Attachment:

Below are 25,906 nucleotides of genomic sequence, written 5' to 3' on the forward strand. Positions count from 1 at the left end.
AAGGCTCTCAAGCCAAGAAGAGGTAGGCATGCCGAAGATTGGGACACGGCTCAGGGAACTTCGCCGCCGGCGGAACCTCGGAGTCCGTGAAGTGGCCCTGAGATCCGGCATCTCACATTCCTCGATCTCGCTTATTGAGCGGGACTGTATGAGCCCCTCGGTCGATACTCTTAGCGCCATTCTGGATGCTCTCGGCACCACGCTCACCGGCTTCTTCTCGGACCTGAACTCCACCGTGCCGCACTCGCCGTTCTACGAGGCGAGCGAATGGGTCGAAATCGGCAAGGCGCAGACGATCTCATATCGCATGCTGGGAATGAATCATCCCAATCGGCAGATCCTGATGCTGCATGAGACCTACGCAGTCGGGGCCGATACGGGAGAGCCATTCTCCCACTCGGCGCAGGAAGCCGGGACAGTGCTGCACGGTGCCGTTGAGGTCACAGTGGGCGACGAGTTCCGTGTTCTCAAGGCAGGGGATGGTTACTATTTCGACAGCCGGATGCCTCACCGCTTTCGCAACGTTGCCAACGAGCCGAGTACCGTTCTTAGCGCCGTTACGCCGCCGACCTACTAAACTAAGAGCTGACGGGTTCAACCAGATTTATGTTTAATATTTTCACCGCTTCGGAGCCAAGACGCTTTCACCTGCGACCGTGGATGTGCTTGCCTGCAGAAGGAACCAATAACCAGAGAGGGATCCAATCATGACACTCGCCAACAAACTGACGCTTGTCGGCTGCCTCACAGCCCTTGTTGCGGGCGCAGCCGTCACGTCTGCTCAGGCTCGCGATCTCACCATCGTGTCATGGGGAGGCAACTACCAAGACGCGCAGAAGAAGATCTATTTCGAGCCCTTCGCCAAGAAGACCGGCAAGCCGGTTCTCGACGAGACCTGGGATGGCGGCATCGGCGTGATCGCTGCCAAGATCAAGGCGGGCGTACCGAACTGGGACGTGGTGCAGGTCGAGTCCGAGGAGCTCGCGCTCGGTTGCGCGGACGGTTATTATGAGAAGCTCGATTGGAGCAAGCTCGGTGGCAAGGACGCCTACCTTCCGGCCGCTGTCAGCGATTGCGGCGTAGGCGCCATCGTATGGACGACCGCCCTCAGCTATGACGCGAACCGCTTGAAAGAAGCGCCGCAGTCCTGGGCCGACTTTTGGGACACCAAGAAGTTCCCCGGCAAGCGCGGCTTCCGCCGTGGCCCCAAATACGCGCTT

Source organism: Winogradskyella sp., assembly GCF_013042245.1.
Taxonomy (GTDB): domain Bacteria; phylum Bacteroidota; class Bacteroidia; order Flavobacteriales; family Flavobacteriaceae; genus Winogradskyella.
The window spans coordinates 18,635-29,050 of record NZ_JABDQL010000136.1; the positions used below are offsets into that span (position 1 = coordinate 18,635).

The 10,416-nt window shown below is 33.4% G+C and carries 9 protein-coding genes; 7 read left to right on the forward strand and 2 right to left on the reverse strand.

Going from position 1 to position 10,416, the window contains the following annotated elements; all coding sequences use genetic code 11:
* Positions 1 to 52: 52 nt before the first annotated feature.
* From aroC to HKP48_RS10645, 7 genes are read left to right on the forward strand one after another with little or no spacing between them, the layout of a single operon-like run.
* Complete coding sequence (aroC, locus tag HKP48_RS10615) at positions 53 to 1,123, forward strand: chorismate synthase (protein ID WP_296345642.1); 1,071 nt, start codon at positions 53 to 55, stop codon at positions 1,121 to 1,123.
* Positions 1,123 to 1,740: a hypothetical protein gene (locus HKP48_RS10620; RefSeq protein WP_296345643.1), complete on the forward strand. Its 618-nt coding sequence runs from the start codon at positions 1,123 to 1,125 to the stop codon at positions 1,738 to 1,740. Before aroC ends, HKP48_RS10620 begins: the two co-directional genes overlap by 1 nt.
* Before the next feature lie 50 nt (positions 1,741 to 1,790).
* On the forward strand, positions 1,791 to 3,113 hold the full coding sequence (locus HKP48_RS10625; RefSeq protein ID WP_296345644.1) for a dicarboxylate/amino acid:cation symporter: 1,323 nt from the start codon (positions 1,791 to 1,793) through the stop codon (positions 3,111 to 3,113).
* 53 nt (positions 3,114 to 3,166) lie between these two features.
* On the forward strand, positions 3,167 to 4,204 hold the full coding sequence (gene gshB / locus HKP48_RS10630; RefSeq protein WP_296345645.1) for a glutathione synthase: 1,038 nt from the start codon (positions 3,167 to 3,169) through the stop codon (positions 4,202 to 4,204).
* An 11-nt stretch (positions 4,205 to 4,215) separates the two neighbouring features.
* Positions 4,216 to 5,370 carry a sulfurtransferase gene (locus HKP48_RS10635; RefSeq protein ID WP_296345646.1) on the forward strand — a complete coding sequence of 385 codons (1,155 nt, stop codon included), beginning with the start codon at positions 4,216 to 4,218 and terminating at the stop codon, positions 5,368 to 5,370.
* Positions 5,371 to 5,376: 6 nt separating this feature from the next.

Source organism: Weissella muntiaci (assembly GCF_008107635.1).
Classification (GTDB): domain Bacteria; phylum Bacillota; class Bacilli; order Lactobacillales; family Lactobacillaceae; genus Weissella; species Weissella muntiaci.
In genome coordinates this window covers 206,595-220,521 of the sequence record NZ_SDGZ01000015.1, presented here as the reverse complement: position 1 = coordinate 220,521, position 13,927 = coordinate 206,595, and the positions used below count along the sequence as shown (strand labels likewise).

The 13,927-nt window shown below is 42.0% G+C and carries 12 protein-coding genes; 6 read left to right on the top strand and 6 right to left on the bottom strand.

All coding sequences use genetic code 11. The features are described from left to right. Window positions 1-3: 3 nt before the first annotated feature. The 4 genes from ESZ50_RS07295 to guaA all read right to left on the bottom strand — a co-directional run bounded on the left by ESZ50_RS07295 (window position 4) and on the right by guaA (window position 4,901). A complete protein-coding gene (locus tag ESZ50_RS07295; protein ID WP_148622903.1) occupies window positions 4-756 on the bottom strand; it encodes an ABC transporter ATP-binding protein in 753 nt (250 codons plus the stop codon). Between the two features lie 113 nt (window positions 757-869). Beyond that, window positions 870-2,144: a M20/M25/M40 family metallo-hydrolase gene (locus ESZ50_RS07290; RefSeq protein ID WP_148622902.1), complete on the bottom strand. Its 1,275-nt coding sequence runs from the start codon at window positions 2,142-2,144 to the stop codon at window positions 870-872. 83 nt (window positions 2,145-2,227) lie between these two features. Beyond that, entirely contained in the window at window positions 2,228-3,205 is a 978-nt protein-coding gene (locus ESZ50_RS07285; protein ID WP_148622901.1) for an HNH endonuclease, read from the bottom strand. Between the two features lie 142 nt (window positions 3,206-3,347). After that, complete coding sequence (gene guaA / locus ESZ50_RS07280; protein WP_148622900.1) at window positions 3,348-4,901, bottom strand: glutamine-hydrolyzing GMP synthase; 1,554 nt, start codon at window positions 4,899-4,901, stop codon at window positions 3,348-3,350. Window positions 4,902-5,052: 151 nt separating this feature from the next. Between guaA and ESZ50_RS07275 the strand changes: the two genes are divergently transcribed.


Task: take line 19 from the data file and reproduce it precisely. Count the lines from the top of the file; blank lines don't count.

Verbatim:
Source organism: Weissella muntiaci (assembly GCF_008107635.1).